Six in 10 employees quit over poor office 'air quality'

Employees are worried about their indoor environment at work

Six in 10 employees quit over poor office 'air quality'

Six in 10 employees have revealed that they will resign from their jobs if their employers refuse to create a healthier indoor environment, according to a new report.

The report released by Honeywell titled "Workplace Air Quality: A Global Concern Emerges" presented how employees across the world perceive indoor air quality and its importance in the workplace.

Majority (89%) of the office workers surveyed for the report agreed that the quality of air they breathe has a direct impact on their health and well-being. However, only 62% of employees occasionally or never receive updates about their office's indoor quality, as opposed to 15% who said they get real-time updates about it.

According to the report, 64% of lower-level employees never, rarely, or at best sometimes get updates on their building's air quality. Only 13% of surveyed non-C-level workers said they get regular updates, and 29% from C-level executives said they are frequently informed about indoor air quality.

When it comes to benefits, the respondents said having a safe indoor air quality in their offices and buildings can result to better overall physical health (62%).

Other benefits cited by the respondents include:

  • Fewer allergies, less sneezing, and coughing (60%)
  • Less exposure to airborne contaminants (57%)
  • Better overall mental health (53%)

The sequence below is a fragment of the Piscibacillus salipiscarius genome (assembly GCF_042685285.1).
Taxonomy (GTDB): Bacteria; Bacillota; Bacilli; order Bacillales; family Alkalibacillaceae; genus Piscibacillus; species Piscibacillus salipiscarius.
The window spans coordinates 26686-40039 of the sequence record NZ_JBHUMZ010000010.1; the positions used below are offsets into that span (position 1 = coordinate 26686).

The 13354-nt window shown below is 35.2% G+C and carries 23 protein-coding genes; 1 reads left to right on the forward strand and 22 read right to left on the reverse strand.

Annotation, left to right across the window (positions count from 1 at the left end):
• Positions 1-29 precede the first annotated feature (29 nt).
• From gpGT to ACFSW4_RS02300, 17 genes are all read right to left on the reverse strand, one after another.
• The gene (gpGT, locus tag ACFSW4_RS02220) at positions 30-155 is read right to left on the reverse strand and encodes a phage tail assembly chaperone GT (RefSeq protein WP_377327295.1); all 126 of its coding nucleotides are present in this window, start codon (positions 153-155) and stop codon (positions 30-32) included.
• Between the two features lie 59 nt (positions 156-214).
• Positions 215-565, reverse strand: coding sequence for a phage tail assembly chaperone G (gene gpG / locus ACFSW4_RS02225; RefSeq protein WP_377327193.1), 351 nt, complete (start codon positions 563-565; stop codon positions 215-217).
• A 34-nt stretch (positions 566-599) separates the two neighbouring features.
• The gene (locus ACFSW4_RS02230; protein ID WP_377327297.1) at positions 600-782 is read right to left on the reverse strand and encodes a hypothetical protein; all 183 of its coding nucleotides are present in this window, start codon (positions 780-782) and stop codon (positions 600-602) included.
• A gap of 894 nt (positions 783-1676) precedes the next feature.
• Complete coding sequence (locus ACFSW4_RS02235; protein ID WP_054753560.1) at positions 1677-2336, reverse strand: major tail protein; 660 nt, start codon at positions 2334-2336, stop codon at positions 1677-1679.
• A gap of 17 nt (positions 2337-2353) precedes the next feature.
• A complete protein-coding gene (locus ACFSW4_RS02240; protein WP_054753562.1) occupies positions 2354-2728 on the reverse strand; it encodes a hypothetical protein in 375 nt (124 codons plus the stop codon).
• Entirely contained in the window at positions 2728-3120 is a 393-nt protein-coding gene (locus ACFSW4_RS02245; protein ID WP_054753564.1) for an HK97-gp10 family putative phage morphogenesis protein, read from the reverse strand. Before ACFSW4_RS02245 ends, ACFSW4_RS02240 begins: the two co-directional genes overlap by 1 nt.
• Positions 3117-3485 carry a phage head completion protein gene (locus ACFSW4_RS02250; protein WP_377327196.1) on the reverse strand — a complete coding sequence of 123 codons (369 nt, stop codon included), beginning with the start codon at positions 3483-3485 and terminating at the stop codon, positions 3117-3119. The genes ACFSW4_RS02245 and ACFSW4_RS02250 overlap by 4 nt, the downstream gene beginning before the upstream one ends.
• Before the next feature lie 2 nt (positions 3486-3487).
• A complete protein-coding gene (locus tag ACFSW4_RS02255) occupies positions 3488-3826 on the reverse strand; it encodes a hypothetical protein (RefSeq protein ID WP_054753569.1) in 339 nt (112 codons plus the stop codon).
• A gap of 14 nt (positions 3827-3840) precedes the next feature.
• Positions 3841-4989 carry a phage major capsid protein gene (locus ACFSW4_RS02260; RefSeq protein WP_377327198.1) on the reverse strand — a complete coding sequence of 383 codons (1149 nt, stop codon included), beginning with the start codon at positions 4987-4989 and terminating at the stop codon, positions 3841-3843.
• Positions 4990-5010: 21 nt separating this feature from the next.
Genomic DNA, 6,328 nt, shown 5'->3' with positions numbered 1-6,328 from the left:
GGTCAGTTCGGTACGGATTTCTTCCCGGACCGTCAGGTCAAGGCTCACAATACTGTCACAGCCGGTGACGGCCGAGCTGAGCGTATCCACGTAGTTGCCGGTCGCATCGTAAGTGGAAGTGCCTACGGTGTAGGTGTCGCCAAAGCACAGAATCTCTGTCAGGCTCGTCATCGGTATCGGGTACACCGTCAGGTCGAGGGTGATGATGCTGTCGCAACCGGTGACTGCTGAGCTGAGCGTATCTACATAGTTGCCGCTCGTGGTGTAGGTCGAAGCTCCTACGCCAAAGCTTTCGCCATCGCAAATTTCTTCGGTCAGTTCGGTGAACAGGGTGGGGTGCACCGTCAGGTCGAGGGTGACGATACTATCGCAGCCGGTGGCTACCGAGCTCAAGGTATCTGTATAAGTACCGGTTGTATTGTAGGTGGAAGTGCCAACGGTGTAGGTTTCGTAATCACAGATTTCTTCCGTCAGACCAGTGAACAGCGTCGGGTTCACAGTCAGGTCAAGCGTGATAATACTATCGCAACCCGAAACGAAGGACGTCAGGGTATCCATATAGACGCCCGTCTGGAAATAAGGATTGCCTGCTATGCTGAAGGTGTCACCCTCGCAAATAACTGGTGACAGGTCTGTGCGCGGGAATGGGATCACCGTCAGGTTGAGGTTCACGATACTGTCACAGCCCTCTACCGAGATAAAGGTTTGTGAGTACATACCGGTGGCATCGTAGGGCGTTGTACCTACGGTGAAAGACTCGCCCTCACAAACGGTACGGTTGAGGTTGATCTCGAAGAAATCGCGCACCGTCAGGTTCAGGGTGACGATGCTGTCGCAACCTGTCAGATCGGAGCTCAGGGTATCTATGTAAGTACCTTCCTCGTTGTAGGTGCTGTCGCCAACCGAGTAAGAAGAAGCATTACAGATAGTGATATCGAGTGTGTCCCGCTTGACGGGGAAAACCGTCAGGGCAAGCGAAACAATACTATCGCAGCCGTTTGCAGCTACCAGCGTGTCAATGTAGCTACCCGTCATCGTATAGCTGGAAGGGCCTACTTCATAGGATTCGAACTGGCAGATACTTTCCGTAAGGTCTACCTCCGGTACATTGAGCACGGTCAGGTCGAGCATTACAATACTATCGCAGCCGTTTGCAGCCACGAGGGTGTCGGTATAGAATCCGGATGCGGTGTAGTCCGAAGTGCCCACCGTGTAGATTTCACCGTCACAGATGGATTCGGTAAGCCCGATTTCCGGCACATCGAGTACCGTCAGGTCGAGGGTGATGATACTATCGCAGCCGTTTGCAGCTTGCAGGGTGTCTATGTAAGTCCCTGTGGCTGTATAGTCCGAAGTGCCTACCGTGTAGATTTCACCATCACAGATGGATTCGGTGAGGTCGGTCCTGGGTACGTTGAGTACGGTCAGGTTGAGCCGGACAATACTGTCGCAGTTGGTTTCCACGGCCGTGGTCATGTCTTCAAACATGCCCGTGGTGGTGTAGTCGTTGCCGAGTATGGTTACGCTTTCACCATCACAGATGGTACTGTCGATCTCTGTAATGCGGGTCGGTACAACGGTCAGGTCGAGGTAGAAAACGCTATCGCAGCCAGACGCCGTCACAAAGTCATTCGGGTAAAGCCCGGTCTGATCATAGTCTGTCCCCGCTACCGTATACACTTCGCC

• Improved productivity and problem-solving (43%)

Read more: Health minister reminds employers to provide better office ventilation

Impact to HR

Keeping a safe workplace is one of the biggest responsibilities of employers, especially at a time of health crisis. Doug Wright, president and CEO of Honeywell Building Technologies, said the report's results showed that workers are aware how indoor air quality can affect their well-being.

With more than half of employees threatening to quit over neglect on indoor air quality, Wright said this means workers have an expectation on their employers to take action on the company's indoor air quality and in general environment.

"In a competitive labour market, demonstrating an effort to create a healthier work environment can be an advantage in attracting and retaining employees. Every dollar invested in upgrading workplace air quality, monitoring [indoor air quality] data and communicating it to employees is a dollar strategically spent," said Wright in a statement.

The survey sought the responses of 3,000 office-based employees across the world, including the ASEAN, Germany, India, the Middle East, the United Kingdom, and the United States.

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